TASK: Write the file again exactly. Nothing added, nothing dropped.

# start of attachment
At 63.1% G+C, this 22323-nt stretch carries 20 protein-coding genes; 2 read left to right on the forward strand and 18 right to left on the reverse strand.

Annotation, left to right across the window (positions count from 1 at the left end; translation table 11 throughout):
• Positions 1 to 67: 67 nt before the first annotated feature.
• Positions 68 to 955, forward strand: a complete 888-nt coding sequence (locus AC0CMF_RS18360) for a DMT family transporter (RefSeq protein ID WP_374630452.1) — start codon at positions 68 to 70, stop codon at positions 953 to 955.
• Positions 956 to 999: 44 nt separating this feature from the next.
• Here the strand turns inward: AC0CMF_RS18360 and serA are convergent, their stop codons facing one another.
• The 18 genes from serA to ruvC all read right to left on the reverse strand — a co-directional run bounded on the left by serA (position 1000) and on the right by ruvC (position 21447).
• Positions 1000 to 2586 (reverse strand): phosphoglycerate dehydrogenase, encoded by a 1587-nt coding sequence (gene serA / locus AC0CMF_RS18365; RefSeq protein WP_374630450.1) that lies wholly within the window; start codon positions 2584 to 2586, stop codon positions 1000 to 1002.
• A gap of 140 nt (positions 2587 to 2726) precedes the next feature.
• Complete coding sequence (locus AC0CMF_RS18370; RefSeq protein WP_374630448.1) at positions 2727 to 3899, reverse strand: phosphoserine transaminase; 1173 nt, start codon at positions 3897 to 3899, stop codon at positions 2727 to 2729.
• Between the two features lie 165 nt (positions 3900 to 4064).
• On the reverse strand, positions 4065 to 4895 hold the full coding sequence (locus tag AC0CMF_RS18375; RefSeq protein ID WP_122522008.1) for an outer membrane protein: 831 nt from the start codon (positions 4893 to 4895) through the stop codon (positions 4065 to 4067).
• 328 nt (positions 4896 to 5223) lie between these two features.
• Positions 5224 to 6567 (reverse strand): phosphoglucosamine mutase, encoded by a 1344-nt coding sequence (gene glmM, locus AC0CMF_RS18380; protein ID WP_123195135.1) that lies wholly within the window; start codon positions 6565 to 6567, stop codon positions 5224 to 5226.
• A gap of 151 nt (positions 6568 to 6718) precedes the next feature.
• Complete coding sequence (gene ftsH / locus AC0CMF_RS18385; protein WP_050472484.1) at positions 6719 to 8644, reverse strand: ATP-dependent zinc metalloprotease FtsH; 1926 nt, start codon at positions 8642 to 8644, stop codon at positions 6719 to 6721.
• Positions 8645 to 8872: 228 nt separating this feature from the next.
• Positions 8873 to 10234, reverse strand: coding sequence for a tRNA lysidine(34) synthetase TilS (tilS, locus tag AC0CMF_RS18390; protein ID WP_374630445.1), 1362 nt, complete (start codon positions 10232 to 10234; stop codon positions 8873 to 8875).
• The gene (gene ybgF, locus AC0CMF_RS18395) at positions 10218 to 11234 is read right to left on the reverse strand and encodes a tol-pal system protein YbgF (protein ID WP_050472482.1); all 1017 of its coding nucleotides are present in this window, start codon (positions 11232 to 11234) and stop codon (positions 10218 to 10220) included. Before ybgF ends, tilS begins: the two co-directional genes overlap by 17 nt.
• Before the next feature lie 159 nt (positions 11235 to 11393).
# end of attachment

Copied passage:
At 63.1% G+C, this 22323-nt stretch carries 20 protein-coding genes; 2 read left to right on the forward strand and 18 right to left on the reverse strand.

Annotation, left to right across the window (positions count from 1 at the left end; translation table 11 throughout):
• Positions 1 to 67: 67 nt before the first annotated feature.
• Positions 68 to 955, forward strand: a complete 888-nt coding sequence (locus AC0CMF_RS18360) for a DMT family transporter (RefSeq protein ID WP_374630452.1) — start codon at positions 68 to 70, stop codon at positions 953 to 955.
• Positions 956 to 999: 44 nt separating this feature from the next.
• Here the strand turns inward: AC0CMF_RS18360 and serA are convergent, their stop codons facing one another.
• The 18 genes from serA to ruvC all read right to left on the reverse strand — a co-directional run bounded on the left by serA (position 1000) and on the right by ruvC (position 21447).
• Positions 1000 to 2586 (reverse strand): phosphoglycerate dehydrogenase, encoded by a 1587-nt coding sequence (gene serA / locus AC0CMF_RS18365; RefSeq protein WP_374630450.1) that lies wholly within the window; start codon positions 2584 to 2586, stop codon positions 1000 to 1002.
• A gap of 140 nt (positions 2587 to 2726) precedes the next feature.
• Complete coding sequence (locus AC0CMF_RS18370; RefSeq protein WP_374630448.1) at positions 2727 to 3899, reverse strand: phosphoserine transaminase; 1173 nt, start codon at positions 3897 to 3899, stop codon at positions 2727 to 2729.
• Between the two features lie 165 nt (positions 3900 to 4064).
• On the reverse strand, positions 4065 to 4895 hold the full coding sequence (locus tag AC0CMF_RS18375; RefSeq protein ID WP_122522008.1) for an outer membrane protein: 831 nt from the start codon (positions 4893 to 4895) through the stop codon (positions 4065 to 4067).
• 328 nt (positions 4896 to 5223) lie between these two features.
• Positions 5224 to 6567 (reverse strand): phosphoglucosamine mutase, encoded by a 1344-nt coding sequence (gene glmM, locus AC0CMF_RS18380; protein ID WP_123195135.1) that lies wholly within the window; start codon positions 6565 to 6567, stop codon positions 5224 to 5226.
• A gap of 151 nt (positions 6568 to 6718) precedes the next feature.
• Complete coding sequence (gene ftsH / locus AC0CMF_RS18385; protein WP_050472484.1) at positions 6719 to 8644, reverse strand: ATP-dependent zinc metalloprotease FtsH; 1926 nt, start codon at positions 8642 to 8644, stop codon at positions 6719 to 6721.
• Positions 8645 to 8872: 228 nt separating this feature from the next.
• Positions 8873 to 10234, reverse strand: coding sequence for a tRNA lysidine(34) synthetase TilS (tilS, locus tag AC0CMF_RS18390; protein ID WP_374630445.1), 1362 nt, complete (start codon positions 10232 to 10234; stop codon positions 8873 to 8875).
• The gene (gene ybgF, locus AC0CMF_RS18395) at positions 10218 to 11234 is read right to left on the reverse strand and encodes a tol-pal system protein YbgF (protein ID WP_050472482.1); all 1017 of its coding nucleotides are present in this window, start codon (positions 11232 to 11234) and stop codon (positions 10218 to 10220) included. Before ybgF ends, tilS begins: the two co-directional genes overlap by 17 nt.
• Before the next feature lie 159 nt (positions 11235 to 11393).